To everyone who has watched the recent video by Jessica Rey, former White Power Ranger, current Hepburn-Inspired-Swimsuit Peddler,
Rey’s suits are stylish–she doesn’t want no “frumpy-dumpy” sister-wives getups.
Naturally, many people, including many of my friends, are posting the video with comments like, “love this” and “this is neat” and “modest is hottest” (actually, no one has said the last one yet, thank goodness).
Unfortunately, Rey is very misleading in her use of the research. She claims that researchers (at Princeton!) found that men who viewed women in bikinis saw them as objects, and as having less power, in comparison to women who were dressed “modestly” (in her opinion). Of course she also plugs her own swimwear line during this speech. Create a problem, and then sell people the solution – basic marketing.
In reality, the study found that bikinis per se were not the problem, but the attitudes held by the male viewer.1 In the study, hostile sexism (HS) is defined as “a combative ideology maintaining that women seek to control men to use sexuality or feminist ideology as a means to achieving status.” Men with high HS scores are “more likely to deny that women possess positive, uniquely human, secondary emotions (e.g., compassion…).” Here’s a key conclusion from the study:
“…male participants with high HS scores were faster to associate sexualized female targets with first-person action verbs and clothed female targets with third-person action verbs than the inverse. This suggests that sexualized women are more closely associated with being the objects, not the agents, of action as compared to clothed women, but only for men who possess hostile sexist attitudes.”
In other words, if you are a man, and you feel like women try to control men using their sexuality or feminism, if you see a woman in a bikini (or whatever might be “immodest” in your culture), you are more likely to objectify her, and see her as having less agency than a “modest” woman.
One thing this says to me is that the men who are most harshly critical of what women wear may indeed also be the men who possess the most sexist attitudes toward women. Perhaps we should be teaching young men to, in the very least, not be threatened by feminism, or “scantily clad” women, as if they were out to get them. Apparently this could go a long way toward increasing virtue.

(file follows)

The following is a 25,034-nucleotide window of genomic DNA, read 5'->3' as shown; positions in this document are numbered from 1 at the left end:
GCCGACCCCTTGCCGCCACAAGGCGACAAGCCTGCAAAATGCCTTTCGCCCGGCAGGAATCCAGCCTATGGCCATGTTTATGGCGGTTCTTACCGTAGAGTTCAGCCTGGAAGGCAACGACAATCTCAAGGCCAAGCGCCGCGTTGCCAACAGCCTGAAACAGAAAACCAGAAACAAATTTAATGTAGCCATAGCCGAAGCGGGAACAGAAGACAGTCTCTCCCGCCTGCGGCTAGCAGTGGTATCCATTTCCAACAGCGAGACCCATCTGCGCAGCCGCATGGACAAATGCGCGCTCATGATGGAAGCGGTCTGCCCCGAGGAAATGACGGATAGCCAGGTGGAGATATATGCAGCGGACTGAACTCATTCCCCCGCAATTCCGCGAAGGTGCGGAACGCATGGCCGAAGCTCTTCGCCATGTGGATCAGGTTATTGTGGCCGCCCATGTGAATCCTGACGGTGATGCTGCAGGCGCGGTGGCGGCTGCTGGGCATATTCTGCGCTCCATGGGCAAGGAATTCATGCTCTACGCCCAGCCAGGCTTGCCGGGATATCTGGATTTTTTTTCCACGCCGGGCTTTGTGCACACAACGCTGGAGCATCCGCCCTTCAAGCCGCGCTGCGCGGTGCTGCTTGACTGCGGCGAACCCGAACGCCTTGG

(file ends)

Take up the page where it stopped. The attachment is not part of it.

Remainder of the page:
A more recent study may also lend support to this idea.2 Male participants viewed non-nude centerfold images (women in bikinis and lingerie), and were measured according to how much these images impacted their attitudes about rape. These images DID have a negative impact on *some* of the men! Some of the men actually did become more accepting of rape.
What made the difference?
Those who became more accepting of rape also had reported having fathers who were “progressive” (not in the political sense) in that they espoused sexist attitudes about women, they treated women as objects and as means to sexual gratification. Participants who reported their fathers were “conservative” or “traditional” in the sense that they had respectful views of women, were NOT negatively impacted by the images.
Articles of clothing are not inherently immodest or modest. Our best bet at increasing virtue in the world and in the church is to teach young men to be respectful, to not be sexist, to see women as equals, to NOT be threatened by a woman’s body or how she chooses to display it. Heterosexual males are responsible for making a bikini or a shoulder or an ankle or a neck or a navel immodest.
Women, if you want to wear a bikini or a tankini or a Jessica Rey Hepburn Swim Dress, or a burqa swimsuit, go right ahead (not that you need my approval). Yes, it is true that if you choose to wear something more revealing than is the cultural norm, guys who are already sexist jerks will think of you as a hammer or wrench or some other object. We don’t need to base our actions on the lowest common denominator, however. Real men see women as people, as powerful agents unto themselves, REGARDLESS of the size of their swimsuit. Modesty is a factor of the mind, not the body. When one is “modest” in thought, outward dress
reflects that doesn’t matter.
1. Cikara, M., Eberhardt, J. L., & Fiske, S. T. (2010). From agents to objects: Sexist attitudes and neural responses to sexualized targets. Journal of Cognitive Neuroscience, 23, 540-551.
2. This study was fairly recent, and should be published in the near future. The results reported here are from a presentation by a professor at a large Midwestern university.